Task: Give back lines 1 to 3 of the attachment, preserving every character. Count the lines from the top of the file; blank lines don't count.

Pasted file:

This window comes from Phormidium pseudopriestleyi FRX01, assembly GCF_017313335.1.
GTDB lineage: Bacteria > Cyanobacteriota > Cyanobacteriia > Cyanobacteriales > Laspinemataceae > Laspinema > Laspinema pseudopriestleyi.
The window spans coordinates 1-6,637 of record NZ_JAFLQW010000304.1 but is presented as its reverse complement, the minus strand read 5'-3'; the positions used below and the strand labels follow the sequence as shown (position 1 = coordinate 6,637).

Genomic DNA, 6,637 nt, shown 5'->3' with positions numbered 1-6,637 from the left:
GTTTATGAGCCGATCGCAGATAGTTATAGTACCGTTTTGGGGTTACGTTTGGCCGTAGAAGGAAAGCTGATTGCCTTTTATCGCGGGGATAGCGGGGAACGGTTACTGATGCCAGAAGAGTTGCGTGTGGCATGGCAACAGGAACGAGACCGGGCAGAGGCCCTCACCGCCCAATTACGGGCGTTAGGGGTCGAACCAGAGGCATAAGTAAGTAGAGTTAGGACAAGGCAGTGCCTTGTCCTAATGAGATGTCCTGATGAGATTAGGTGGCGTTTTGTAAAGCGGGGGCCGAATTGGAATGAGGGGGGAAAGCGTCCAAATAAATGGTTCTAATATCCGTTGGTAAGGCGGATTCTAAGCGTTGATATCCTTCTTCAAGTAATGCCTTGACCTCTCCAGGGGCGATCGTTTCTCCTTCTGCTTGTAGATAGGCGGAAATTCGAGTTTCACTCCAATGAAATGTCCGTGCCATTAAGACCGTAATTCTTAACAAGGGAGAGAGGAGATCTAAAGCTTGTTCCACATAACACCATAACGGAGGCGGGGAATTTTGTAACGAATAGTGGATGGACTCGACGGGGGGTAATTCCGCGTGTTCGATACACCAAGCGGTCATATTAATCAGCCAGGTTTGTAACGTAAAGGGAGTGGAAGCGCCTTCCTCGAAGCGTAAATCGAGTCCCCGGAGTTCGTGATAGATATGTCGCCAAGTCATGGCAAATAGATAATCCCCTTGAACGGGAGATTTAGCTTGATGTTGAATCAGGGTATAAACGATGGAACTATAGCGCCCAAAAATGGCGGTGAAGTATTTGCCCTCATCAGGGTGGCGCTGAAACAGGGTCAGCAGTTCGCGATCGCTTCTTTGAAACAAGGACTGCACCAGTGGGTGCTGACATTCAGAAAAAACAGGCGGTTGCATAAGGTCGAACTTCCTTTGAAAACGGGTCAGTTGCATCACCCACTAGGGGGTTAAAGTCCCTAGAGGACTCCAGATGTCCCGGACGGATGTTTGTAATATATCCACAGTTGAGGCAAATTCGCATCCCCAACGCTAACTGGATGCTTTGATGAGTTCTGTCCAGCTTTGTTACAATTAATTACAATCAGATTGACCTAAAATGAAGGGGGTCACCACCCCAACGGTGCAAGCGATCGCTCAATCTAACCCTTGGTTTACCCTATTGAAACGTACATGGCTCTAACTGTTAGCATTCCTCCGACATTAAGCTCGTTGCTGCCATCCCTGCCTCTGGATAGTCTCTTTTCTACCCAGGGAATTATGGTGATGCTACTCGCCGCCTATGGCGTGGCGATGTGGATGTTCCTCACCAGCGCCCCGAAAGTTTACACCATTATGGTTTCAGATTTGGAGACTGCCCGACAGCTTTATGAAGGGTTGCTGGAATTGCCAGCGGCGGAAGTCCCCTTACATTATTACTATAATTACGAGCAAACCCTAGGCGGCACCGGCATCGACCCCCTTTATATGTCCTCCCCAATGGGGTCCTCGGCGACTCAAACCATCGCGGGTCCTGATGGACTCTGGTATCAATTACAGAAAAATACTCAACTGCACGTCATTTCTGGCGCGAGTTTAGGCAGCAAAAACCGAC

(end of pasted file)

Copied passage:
This window comes from Phormidium pseudopriestleyi FRX01, assembly GCF_017313335.1.
GTDB lineage: Bacteria > Cyanobacteriota > Cyanobacteriia > Cyanobacteriales > Laspinemataceae > Laspinema > Laspinema pseudopriestleyi.
The window spans coordinates 1-6,637 of record NZ_JAFLQW010000304.1 but is presented as its reverse complement, the minus strand read 5'-3'; the positions used below and the strand labels follow the sequence as shown (position 1 = coordinate 6,637).